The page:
PYONGYANG – North Korea appears to be considering using home visits by Japanese women who moved to the isolated state with their Korean husbands in a 1959-1984 repatriation project as leverage to improve relations with Tokyo.
North Korea’s official media ran notes by Mitsuko Minakawa, one of these women, in January in an apparent attempt to grab Japan’s attention, especially when the two countries have been mired in the dispute over the abductions of Japanese nationals and other issues that prevent the normalization of diplomatic ties.
Despite an absence of intergovernmental talks since August 2008, Hiroshi Nakai, a former state minister in charge of the abduction issue, and Song Il Ho, North Korea’s ambassador for normalization talks with Japan, had secret contacts in China last July and January.
In March in Mongolia, Song met with a Japanese scholar who acted as a proxy for Nakai and the two discussed issues including homecoming visits by the Japanese wives.
In a series of contacts, Song expressed a readiness to negotiate this issue with Japan, according to sources familiar with bilateral relations.
In the January meeting, Nakai and Song also discussed retrieval of the remains of Japanese people who stayed in what is now North Korea after the end of World War II and later died there, in yet another attempt to improve ties, the sources said.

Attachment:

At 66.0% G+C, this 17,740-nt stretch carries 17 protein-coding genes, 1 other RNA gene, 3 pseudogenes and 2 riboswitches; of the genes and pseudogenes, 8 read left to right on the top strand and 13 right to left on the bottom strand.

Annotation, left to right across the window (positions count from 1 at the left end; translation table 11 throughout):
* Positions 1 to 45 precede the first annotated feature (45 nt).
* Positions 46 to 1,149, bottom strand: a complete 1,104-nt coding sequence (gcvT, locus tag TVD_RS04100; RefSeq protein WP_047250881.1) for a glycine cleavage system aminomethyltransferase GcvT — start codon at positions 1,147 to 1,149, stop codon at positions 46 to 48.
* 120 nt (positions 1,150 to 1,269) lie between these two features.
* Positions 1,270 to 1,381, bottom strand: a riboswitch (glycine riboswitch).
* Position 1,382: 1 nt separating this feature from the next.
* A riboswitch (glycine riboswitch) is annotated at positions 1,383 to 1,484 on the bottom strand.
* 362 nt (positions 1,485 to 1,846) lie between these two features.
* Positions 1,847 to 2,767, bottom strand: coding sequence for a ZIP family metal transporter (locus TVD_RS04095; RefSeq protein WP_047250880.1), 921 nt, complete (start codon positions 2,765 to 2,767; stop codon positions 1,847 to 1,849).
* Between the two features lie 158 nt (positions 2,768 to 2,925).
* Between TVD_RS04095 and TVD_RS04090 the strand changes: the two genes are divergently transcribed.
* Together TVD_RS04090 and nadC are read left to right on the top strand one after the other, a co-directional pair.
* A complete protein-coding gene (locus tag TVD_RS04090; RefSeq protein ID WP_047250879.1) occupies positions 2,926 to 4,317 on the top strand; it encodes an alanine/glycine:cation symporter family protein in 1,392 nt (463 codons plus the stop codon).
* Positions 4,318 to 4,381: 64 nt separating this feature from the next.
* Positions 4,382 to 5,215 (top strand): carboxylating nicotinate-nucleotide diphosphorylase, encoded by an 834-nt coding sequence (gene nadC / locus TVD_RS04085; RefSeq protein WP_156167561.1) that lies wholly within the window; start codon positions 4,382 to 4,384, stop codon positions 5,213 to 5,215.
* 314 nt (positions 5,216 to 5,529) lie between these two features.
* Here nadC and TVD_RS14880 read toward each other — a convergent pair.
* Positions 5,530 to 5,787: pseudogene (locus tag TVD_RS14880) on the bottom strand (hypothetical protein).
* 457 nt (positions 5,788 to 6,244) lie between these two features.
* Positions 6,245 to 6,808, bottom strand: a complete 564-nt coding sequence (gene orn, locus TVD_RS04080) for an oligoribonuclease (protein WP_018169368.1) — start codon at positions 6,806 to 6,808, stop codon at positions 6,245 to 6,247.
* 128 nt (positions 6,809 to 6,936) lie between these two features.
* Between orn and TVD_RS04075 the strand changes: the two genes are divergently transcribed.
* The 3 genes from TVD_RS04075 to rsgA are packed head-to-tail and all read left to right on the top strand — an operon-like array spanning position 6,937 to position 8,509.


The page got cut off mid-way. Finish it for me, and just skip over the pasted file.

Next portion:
In an interview in Pyongyang on Thursday, Minakawa, 73, said that she would leap at the opportunity to again visit Japan in the form of a homecoming program similar to one in which she participated in 1997.
Minakawa said that though she has lived in North Korea for 52 years and holds North Korean citizenship, her yearning for Japan has been increasing as she gets older, and she wants to see her brother in Osaka and sister in Yokohama again before she dies.
“Despite soured ties between the states, I wonder if nongovernmental entities can run a program that would allow us to travel back and forth between the two countries,” she said.
Minakawa called for a program akin to one handled by the Red Cross societies of the two countries between 1997 and 2000 that allowed her and 42 other wives to visit Japan for reunions with their relatives.
Meanwhile, Minakawa, whose Korean name is Kim Kwang Ok, said she thinks Japan and North Korea have “settled” the abduction issue, repeating Pyongyang’s official position.
Asked what made her the happiest since she landed on North Korean soil in April 1960, Minakawa said she became a member of the ruling Workers’ Party of Korea after her 1997 trip to Japan.
An agreement struck at the last round of Japan-North Korea intergovernmental talks in August 2008 in Shenyang, China, said that North Korea would reinvestigate the cases of Japanese nationals it abducted in the 1970s and 1980s, but this has yet to be carried out, according to Japanese officials.
A Maritime Self-Defense Force transport vessel carrying Patriot missiles arrived Friday in Kure, Hiroshima Prefecture, after the interceptors were deployed last week for North Korea’s rocket launch.
After the Kunisaki arrived, MSDF personnel moved out the equipment, including launch pads and guidance systems, in 40 minutes, the MSDF said.